Linking John Hart with Virtus and looking over the Ramparts

I had a look at some of John Hart’s activities in Auckland in the previous post, when he was the local contact for London-based family financial planners, Nean Wealth Advisers. Their Forte Trust Company linked up with a number of International financial agents across the world, including Brian Luck (Al Mal Capital) in Dubai, and Douglas Marston of Marston Capital Partners in Switzerland. Another link was with Christian Verling of Liechtenstein in a New Zealand company called Mistral International Ltd, and Verling’s association with Hart has continued beyond that. But before looking further at this I will note of one of Hart’s other linkages, with the Virtus Trust Limited of Guernsey.

Virtus appears a number of times in the ICIJ Offshore Leaks database, mainly in the Panama Papers as an ‘officer’. There is a one entry for Virtus Trust NZ Ltd, and it is linked to a company registered in the Bahamas called Ursus Investments Inc. This company has three individual shareholders, though Belen Velutini is listed twice, once with an address in Caracas, Venezuela; the other listed address is care of a Miami lawyer named Charles Rack; and the other individual is Helen Quiroba of Caracas. Virtus Trust NZ Ltd is actually licensed as a ‘fiduciary’ by the Guernsey Financial Services Commission, and its financial statements are based on sterling transactions; it’s 100 shares are owned by Virtus Trust Management of Guernsey. Virtus Trust NZ was set up in 2005 by Cone Marshall, before being transferred to John Hart’s company Kitchener Trustees Ltd, which acted as a nominee for Virtus Management Ltd, at the time incorporated in the British Virgin Islands. After a slew of directorial changes the current directors include: Hart, Belen Velutini, Charles Rack, and the Earl of Balfour, Roderick Francis Arthur Balfour. Virtus Trust also owns Pronos Corporation Ltd, which was originally named Cadiz Ltd; and the Inversiones Altano General Partner Ltd, which is presumably a vehicle for Mr Rack and Ms Belutini Perez’s legal arrangements. Like the other companies associated with Hart, it went without having a New Zealand resident director for some years.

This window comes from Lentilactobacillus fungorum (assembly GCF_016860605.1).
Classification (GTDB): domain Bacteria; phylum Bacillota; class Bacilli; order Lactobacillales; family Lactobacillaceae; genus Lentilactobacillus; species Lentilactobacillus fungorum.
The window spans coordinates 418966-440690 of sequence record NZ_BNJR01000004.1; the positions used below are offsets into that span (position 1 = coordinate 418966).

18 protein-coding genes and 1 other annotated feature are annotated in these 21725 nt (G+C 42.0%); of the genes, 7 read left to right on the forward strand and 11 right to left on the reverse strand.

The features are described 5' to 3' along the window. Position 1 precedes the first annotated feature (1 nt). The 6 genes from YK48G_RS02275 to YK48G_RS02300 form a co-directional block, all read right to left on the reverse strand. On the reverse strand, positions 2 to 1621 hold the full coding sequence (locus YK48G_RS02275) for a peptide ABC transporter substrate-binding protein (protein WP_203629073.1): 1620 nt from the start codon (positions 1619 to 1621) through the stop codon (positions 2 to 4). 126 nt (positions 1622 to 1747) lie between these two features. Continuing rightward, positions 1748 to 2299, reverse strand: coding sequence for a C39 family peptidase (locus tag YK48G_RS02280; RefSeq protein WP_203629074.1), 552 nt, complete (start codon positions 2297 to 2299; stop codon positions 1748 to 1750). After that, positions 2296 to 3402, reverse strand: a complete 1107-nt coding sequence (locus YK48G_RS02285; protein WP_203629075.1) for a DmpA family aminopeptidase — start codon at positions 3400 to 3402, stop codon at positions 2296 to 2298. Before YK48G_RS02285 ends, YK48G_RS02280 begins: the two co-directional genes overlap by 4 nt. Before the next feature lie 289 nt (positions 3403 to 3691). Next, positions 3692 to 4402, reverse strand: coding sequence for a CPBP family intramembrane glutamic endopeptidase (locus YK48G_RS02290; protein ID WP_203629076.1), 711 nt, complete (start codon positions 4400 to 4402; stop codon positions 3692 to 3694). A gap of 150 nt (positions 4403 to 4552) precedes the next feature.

We now go from a New Zealand trust company which actually operates out of Guernsey, to some Panamanian companies which Hart has had transferred onto the New Zealand register. And it is here that Christian Verling enters the picture – he heads a Liechtenstein firm called Crea, but is listed in the Panama Papers with Avina Management Ltd (BVI). Verling was an original director for Rampart Services Ltd, which Hart set up in 2003, with Rafael Morice of Costa Rica as the other director. There were 17 000 shares which were soon owned by Brinler International Inc., a BVI based company linked to the trust company of the Morgan & Morgan law firm. In 2007 the shares were transferred to the Nemont Foundation, which is based in Vaduz, Liechtenstein. Now, Rampart Services holds the single share in two companies: Nylia Trading Ltd and Mint Castle Business Ltd; and both were transferred from the Panamanian register om 20th March 2014. The translated documents show that the Panamanian agent was the Sucre, Aria & Reyes firm. Both Nylia Trading Inc and Mint Castle Business S.A. had the same officers: the President was Verling; Hart was listed as the secretary; and the treasurer was Christena Pazos, another well known nominee director. She remains the director of the New Zealand versions of Nylia and Mint Castle Business, along with Christian Verling and John Hart.

One might wonder what Rampart Services did before it took over the two Panamanian companies. Well, the financial statements on the companies website gives some indication, in the financial notes to the 2011 accounts. So it seems that Rampart was the trustee of the ‘Pacific Trust’, which apparently also owed Rampart Services the sum of NZ$22 313. This was because the Pacific Trust was owed NZ$16 109 by Nylia Trading Inc, which was described as its ‘underlying company’. So we see that Nylia was controlled by Hart before the transfer to the New Zealand register. And we also see how New Zealand trusts can own foreign companies without anyone really knowing who the beneficial owner is. Although the transferring documents do refer to two ‘subscribers’: Emma Lina Martinez, and Elba Fernandez de Garcia. Maybe the meaning was lost in translation.

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